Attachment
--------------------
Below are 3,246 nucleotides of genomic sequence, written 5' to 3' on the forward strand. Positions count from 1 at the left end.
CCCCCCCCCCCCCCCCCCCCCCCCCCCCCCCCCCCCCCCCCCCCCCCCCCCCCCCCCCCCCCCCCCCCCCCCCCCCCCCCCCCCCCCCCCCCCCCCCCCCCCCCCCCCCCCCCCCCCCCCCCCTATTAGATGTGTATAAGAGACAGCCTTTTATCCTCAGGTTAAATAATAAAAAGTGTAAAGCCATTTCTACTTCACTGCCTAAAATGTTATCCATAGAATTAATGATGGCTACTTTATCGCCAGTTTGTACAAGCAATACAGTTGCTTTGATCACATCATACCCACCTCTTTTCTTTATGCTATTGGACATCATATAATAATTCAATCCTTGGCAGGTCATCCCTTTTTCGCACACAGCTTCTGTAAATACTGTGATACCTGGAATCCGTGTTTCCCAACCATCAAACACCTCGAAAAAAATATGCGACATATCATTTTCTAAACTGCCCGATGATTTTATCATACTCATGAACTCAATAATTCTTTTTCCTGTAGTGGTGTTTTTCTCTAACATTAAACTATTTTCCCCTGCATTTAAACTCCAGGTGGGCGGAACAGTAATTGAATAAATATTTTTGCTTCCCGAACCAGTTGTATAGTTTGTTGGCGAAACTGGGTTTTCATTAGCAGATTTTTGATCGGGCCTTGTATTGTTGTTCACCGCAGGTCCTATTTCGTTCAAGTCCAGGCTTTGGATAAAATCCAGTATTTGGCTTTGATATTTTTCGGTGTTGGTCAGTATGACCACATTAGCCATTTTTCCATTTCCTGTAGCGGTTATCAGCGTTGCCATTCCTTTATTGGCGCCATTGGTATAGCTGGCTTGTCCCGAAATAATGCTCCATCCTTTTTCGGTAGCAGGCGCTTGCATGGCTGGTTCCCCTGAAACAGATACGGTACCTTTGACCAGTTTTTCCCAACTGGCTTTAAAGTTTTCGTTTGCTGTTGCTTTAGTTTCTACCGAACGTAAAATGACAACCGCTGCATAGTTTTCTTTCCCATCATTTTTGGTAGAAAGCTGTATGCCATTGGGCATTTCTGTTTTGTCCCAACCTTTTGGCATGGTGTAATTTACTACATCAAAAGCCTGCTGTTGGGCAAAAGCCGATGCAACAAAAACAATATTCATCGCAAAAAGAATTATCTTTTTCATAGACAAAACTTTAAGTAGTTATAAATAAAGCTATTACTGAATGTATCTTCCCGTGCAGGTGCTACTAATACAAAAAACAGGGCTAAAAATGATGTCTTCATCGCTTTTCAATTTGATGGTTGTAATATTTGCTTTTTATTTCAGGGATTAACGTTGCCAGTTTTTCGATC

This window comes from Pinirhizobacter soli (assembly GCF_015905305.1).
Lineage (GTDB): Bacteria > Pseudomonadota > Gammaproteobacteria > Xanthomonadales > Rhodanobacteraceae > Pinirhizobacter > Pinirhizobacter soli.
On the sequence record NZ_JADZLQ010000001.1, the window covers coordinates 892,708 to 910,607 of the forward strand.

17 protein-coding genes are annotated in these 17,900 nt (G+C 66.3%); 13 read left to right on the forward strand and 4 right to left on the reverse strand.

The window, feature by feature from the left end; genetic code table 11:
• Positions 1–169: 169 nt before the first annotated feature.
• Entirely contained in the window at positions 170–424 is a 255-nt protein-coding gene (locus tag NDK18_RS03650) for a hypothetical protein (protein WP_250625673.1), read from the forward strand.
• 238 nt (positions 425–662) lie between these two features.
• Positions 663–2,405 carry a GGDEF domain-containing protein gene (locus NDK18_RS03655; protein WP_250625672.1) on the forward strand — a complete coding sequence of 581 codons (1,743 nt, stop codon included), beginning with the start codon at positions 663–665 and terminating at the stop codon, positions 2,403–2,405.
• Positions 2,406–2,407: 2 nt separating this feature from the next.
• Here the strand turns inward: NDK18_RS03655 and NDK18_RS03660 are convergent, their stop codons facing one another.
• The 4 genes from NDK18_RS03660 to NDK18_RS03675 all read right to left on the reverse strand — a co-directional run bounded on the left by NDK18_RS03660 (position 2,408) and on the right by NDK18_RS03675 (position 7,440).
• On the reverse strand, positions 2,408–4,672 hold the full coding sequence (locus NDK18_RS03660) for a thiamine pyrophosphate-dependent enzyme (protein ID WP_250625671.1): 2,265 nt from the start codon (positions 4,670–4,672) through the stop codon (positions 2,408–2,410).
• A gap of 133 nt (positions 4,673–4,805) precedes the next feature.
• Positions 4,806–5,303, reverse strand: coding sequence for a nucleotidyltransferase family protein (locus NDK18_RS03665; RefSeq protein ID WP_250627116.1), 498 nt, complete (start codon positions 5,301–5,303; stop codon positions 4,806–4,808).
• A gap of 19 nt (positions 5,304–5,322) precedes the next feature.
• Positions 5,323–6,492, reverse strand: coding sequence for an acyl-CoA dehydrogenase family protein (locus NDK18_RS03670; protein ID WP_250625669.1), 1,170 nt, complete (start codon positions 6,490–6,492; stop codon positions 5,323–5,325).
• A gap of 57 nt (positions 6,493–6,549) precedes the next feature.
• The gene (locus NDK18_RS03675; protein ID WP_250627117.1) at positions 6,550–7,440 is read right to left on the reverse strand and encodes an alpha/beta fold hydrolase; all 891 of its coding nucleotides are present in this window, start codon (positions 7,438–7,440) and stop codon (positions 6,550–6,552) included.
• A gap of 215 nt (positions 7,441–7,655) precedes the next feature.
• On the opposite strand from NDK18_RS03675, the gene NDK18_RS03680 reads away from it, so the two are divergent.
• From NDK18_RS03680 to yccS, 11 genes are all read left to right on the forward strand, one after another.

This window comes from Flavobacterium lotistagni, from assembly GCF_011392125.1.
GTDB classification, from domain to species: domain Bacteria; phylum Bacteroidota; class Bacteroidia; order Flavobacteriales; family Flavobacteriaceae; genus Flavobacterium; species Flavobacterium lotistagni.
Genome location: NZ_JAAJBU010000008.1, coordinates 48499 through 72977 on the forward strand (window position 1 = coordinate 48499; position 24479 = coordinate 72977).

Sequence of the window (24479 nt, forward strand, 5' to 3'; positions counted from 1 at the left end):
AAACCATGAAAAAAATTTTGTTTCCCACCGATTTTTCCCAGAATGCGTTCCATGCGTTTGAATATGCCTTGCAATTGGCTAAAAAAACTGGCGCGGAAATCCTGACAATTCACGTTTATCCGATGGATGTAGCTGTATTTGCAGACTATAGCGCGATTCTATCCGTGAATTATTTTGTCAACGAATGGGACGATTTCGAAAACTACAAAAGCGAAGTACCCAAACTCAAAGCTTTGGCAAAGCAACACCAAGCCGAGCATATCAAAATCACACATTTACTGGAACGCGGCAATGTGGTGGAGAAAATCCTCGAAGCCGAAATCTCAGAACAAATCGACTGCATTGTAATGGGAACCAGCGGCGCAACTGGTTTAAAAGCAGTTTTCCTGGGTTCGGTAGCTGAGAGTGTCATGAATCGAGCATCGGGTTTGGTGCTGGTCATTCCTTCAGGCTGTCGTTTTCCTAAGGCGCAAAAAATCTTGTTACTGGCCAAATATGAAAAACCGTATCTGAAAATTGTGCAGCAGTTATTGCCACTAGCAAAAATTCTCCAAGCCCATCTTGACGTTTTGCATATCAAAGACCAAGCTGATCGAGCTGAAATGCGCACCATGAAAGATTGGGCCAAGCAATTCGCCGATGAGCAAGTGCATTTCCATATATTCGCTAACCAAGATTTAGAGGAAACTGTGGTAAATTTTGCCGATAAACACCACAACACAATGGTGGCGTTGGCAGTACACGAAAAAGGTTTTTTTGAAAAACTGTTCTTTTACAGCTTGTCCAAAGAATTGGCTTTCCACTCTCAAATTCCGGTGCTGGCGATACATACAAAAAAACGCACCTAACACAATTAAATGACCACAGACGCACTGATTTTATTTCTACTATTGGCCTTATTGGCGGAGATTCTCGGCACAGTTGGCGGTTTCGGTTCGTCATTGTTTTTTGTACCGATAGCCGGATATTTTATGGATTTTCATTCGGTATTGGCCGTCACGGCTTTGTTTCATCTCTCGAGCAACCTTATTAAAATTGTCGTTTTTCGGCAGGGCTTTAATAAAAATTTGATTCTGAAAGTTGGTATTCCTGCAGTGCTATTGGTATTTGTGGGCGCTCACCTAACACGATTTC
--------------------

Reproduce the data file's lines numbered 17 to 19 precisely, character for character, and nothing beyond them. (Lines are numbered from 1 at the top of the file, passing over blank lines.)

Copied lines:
• Positions 4,806–5,303, reverse strand: coding sequence for a nucleotidyltransferase family protein (locus NDK18_RS03665; RefSeq protein ID WP_250627116.1), 498 nt, complete (start codon positions 5,301–5,303; stop codon positions 4,806–4,808).
• A gap of 19 nt (positions 5,304–5,322) precedes the next feature.
• Positions 5,323–6,492, reverse strand: coding sequence for an acyl-CoA dehydrogenase family protein (locus NDK18_RS03670; protein ID WP_250625669.1), 1,170 nt, complete (start codon positions 6,490–6,492; stop codon positions 5,323–5,325).